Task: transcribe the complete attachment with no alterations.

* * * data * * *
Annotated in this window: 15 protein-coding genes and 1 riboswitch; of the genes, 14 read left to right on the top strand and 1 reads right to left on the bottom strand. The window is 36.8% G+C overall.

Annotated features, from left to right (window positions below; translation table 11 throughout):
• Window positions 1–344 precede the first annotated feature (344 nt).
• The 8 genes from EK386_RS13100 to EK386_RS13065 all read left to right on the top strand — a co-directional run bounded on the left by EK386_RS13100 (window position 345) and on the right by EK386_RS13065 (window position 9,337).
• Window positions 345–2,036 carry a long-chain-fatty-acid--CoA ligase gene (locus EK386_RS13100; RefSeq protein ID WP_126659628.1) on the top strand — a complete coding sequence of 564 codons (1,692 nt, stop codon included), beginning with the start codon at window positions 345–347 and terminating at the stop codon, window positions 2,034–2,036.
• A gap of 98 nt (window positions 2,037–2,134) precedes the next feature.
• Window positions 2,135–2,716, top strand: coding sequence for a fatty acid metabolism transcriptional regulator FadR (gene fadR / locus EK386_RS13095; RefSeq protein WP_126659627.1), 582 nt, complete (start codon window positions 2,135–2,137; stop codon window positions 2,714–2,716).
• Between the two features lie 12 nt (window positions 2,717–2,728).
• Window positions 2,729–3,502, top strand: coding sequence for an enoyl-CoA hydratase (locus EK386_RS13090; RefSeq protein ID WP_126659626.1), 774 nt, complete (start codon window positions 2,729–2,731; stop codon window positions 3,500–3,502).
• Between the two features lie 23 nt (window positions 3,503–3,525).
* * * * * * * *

Annotated in this window: 15 protein-coding genes and 1 riboswitch; of the genes, 14 read left to right on the top strand and 1 reads right to left on the bottom strand. The window is 36.8% G+C overall.

Annotated features, from left to right (window positions below; translation table 11 throughout):
• Window positions 1–344 precede the first annotated feature (344 nt).
• The 8 genes from EK386_RS13100 to EK386_RS13065 all read left to right on the top strand — a co-directional run bounded on the left by EK386_RS13100 (window position 345) and on the right by EK386_RS13065 (window position 9,337).
• Window positions 345–2,036 carry a long-chain-fatty-acid--CoA ligase gene (locus EK386_RS13100; RefSeq protein ID WP_126659628.1) on the top strand — a complete coding sequence of 564 codons (1,692 nt, stop codon included), beginning with the start codon at window positions 345–347 and terminating at the stop codon, window positions 2,034–2,036.
• A gap of 98 nt (window positions 2,037–2,134) precedes the next feature.
• Window positions 2,135–2,716, top strand: coding sequence for a fatty acid metabolism transcriptional regulator FadR (gene fadR / locus EK386_RS13095; RefSeq protein WP_126659627.1), 582 nt, complete (start codon window positions 2,135–2,137; stop codon window positions 2,714–2,716).
• Between the two features lie 12 nt (window positions 2,717–2,728).
• Window positions 2,729–3,502, top strand: coding sequence for an enoyl-CoA hydratase (locus EK386_RS13090; RefSeq protein ID WP_126659626.1), 774 nt, complete (start codon window positions 2,729–2,731; stop codon window positions 3,500–3,502).
• Between the two features lie 23 nt (window positions 3,503–3,525).